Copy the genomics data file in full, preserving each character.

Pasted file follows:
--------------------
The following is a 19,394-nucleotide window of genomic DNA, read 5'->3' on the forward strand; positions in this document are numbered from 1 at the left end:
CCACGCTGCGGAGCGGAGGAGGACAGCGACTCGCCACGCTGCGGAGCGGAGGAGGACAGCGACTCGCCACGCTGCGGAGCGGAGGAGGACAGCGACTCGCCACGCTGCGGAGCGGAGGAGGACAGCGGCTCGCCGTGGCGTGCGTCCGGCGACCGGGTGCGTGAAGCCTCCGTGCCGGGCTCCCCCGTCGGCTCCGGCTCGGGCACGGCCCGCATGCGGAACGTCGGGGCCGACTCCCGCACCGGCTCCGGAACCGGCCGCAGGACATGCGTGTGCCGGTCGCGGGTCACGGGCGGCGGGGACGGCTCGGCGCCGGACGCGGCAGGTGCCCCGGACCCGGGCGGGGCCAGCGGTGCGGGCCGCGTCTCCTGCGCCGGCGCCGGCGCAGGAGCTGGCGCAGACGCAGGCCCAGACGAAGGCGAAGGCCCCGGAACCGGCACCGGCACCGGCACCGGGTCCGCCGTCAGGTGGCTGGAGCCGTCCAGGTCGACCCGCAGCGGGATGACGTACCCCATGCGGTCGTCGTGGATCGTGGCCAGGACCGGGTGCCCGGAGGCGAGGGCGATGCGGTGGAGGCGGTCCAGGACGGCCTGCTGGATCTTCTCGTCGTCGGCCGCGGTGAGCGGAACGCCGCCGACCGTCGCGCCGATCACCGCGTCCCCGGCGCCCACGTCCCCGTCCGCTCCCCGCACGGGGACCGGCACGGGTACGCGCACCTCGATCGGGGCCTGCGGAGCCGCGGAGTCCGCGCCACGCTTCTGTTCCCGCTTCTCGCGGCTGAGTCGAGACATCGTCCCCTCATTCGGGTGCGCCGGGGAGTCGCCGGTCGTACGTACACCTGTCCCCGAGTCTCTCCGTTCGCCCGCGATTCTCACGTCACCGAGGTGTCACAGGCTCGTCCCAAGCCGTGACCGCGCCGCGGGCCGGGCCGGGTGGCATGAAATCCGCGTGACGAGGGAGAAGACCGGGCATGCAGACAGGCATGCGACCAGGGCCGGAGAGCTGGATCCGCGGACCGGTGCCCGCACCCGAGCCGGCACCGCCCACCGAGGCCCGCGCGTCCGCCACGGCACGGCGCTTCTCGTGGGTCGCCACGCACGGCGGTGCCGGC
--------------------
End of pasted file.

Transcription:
The following is a 19,394-nucleotide window of genomic DNA, read 5'->3' on the forward strand; positions in this document are numbered from 1 at the left end:
CCACGCTGCGGAGCGGAGGAGGACAGCGACTCGCCACGCTGCGGAGCGGAGGAGGACAGCGACTCGCCACGCTGCGGAGCGGAGGAGGACAGCGACTCGCCACGCTGCGGAGCGGAGGAGGACAGCGGCTCGCCGTGGCGTGCGTCCGGCGACCGGGTGCGTGAAGCCTCCGTGCCGGGCTCCCCCGTCGGCTCCGGCTCGGGCACGGCCCGCATGCGGAACGTCGGGGCCGACTCCCGCACCGGCTCCGGAACCGGCCGCAGGACATGCGTGTGCCGGTCGCGGGTCACGGGCGGCGGGGACGGCTCGGCGCCGGACGCGGCAGGTGCCCCGGACCCGGGCGGGGCCAGCGGTGCGGGCCGCGTCTCCTGCGCCGGCGCCGGCGCAGGAGCTGGCGCAGACGCAGGCCCAGACGAAGGCGAAGGCCCCGGAACCGGCACCGGCACCGGCACCGGGTCCGCCGTCAGGTGGCTGGAGCCGTCCAGGTCGACCCGCAGCGGGATGACGTACCCCATGCGGTCGTCGTGGATCGTGGCCAGGACCGGGTGCCCGGAGGCGAGGGCGATGCGGTGGAGGCGGTCCAGGACGGCCTGCTGGATCTTCTCGTCGTCGGCCGCGGTGAGCGGAACGCCGCCGACCGTCGCGCCGATCACCGCGTCCCCGGCGCCCACGTCCCCGTCCGCTCCCCGCACGGGGACCGGCACGGGTACGCGCACCTCGATCGGGGCCTGCGGAGCCGCGGAGTCCGCGCCACGCTTCTGTTCCCGCTTCTCGCGGCTGAGTCGAGACATCGTCCCCTCATTCGGGTGCGCCGGGGAGTCGCCGGTCGTACGTACACCTGTCCCCGAGTCTCTCCGTTCGCCCGCGATTCTCACGTCACCGAGGTGTCACAGGCTCGTCCCAAGCCGTGACCGCGCCGCGGGCCGGGCCGGGTGGCATGAAATCCGCGTGACGAGGGAGAAGACCGGGCATGCAGACAGGCATGCGACCAGGGCCGGAGAGCTGGATCCGCGGACCGGTGCCCGCACCCGAGCCGGCACCGCCCACCGAGGCCCGCGCGTCCGCCACGGCACGGCGCTTCTCGTGGGTCGCCACGCACGGCGGTGCCGGC